Wilhelm I, Prehn-Kristensen A and Born J (2012), "Sleep-dependent memory consolidation - What can be learnt from children?", Neurosci Biobehav Rev., Mar, 2012.
Abstract: Extensive research has been accumulated demonstrating that sleep is essential for processes of memory consolidation in adults. In children and infants, a great capacity to learn and to memorize coincides with longer and more intense sleep. Here, we review the available data on the influence of sleep on memory consolidation in healthy children and infants, as well as in children with attention-deficit/hyperactivity disorder (ADHD) as a model of prefrontal impairment, and consider possible mechanisms underlying age-dependent differences. Findings indicate a major role of slow wave sleep (SWS) for processes of memory consolidation during early development. Importantly, longer and deeper SWS during childhood appears to produce a distinctly superior strengthening of hippocampus-dependent declarative memories, but concurrently prevents an immediate benefit from sleep for procedural memories, as typically observed in adults. Studies of ADHD children point toward an essential contribution of prefrontal cortex to the preferential consolidation of declarative memory during SWS. Developmental studies of sleep represent a particularly promising approach for characterizing the supra-ordinate control of memory consolidation during sleep by prefrontal-hippocampal circuitry underlying the encoding of declarative memory.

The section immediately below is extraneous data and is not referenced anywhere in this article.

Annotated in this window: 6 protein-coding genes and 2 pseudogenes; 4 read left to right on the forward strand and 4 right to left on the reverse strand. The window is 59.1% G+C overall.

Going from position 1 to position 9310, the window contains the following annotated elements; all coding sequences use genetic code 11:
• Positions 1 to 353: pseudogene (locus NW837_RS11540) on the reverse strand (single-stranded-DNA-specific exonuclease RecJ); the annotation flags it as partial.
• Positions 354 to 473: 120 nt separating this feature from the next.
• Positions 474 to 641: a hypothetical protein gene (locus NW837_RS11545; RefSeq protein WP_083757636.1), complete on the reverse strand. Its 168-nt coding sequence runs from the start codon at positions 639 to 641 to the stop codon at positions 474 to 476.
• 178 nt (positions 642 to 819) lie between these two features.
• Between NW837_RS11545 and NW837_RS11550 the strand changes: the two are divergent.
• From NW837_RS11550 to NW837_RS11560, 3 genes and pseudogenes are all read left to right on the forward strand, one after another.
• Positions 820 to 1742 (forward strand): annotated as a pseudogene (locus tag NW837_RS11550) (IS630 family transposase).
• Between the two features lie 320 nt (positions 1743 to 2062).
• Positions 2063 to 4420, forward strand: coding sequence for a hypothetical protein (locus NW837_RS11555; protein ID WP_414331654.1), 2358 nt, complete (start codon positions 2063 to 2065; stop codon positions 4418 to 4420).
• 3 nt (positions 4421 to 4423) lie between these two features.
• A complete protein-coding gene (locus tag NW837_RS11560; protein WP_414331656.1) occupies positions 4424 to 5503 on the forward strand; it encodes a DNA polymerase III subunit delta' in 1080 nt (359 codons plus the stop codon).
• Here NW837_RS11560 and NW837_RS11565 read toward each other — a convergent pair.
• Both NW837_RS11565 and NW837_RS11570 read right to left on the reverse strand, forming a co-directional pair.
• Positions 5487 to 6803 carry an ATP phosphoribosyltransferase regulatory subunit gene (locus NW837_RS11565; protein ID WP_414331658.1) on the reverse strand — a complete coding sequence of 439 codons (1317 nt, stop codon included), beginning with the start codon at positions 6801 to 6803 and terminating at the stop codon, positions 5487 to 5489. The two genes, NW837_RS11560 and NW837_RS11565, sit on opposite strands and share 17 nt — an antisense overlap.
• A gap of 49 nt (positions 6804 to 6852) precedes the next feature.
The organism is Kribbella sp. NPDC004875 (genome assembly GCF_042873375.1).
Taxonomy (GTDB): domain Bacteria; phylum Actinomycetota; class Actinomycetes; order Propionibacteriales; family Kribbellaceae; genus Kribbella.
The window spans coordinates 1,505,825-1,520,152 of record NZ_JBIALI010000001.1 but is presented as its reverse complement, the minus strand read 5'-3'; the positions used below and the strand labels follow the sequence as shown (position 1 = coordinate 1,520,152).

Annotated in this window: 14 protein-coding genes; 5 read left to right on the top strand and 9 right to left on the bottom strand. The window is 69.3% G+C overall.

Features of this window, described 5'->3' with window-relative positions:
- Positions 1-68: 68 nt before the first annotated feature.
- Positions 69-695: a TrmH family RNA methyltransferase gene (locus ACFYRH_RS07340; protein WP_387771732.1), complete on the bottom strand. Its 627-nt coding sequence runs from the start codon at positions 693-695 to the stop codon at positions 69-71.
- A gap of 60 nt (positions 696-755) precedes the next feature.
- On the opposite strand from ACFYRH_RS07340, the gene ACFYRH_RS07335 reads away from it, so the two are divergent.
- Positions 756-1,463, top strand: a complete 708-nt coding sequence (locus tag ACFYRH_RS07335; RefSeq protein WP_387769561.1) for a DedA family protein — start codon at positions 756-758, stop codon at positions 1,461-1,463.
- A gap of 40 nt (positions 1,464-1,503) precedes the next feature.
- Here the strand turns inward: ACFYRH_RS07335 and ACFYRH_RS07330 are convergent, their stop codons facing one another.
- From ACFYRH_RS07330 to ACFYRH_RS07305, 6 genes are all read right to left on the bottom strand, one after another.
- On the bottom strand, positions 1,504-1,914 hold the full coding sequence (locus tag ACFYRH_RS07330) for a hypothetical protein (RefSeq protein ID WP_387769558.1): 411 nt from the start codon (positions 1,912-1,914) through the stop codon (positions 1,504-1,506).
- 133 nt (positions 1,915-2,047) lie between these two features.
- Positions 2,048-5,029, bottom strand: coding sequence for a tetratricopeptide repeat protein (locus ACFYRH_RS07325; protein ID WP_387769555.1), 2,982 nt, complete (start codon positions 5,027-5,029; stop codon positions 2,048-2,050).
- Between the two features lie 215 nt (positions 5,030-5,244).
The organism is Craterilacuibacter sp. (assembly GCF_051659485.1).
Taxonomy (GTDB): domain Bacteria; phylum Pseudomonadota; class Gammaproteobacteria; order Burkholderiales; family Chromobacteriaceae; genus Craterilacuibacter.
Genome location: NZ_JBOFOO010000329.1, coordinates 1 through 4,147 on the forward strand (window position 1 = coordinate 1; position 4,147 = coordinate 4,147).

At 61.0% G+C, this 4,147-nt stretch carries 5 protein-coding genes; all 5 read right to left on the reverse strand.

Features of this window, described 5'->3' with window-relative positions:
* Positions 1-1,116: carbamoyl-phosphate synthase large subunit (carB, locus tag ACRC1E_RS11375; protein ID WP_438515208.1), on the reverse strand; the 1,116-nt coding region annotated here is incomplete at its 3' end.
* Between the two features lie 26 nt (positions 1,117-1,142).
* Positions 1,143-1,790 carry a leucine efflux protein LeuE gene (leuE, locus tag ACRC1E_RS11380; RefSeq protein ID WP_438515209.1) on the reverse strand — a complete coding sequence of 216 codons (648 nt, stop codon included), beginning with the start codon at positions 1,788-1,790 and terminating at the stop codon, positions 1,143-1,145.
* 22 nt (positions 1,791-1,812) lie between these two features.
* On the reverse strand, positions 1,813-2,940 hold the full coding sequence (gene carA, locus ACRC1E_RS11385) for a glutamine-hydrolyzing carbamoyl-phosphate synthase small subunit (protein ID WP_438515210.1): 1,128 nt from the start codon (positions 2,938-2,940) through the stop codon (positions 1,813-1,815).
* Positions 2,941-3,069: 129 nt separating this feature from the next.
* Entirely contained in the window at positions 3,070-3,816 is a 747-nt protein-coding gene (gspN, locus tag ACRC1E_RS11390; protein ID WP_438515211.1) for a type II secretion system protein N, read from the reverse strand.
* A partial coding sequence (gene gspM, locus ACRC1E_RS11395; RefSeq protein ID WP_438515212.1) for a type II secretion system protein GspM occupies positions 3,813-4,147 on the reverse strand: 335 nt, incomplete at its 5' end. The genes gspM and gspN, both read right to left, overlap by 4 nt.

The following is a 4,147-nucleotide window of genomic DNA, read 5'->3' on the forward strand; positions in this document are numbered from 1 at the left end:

Yeung W-F, Chung K-F, Man-Ki Poon M, Yan-Yee Ho F, Zhang S-P, Zhang Z-J, Tat-Chi Ziea E and Wong VT (2012), "Chinese herbal medicine for insomnia: A systematic review of randomized controlled trials.", Sleep Med Rev., Mar, 2012.
Abstract: Chinese herbal medicine (CHM), either in single herb or in herbal formula, has been used to treat insomnia for more than 2000 years. A systematic review including Chinese and English literature of randomized controlled trials was conducted to examine the efficacy, safety, and composition of CHM for insomnia. Among the 217 studies we have reviewed, only eight had a Jadad score ?3, and seven out of these eight studies had at least one domain with high risks of bias. Meta-analyses of the studies with Jadad score ?3 found that CHM was similar to Western medication (three studies) and placebo (three studies) in treating insomnia. Due to the poor methodological quality of the studies and the small number of trials included in meta-analyses, the current evidence is insufficient to support the efficacy of CHM for insomnia. The frequency of adverse events associated with CHM was similar to that of placebo, but lower than with Western medication. Gui Pi Tang was the most commonly used standardized formula, while Suan Zao Ren (Ziziphus jujuba) was the most frequently used single herb. Further studies with a double-blind placebo-controlled design are needed to accurately determine the benefits and risks of CHM for insomnia.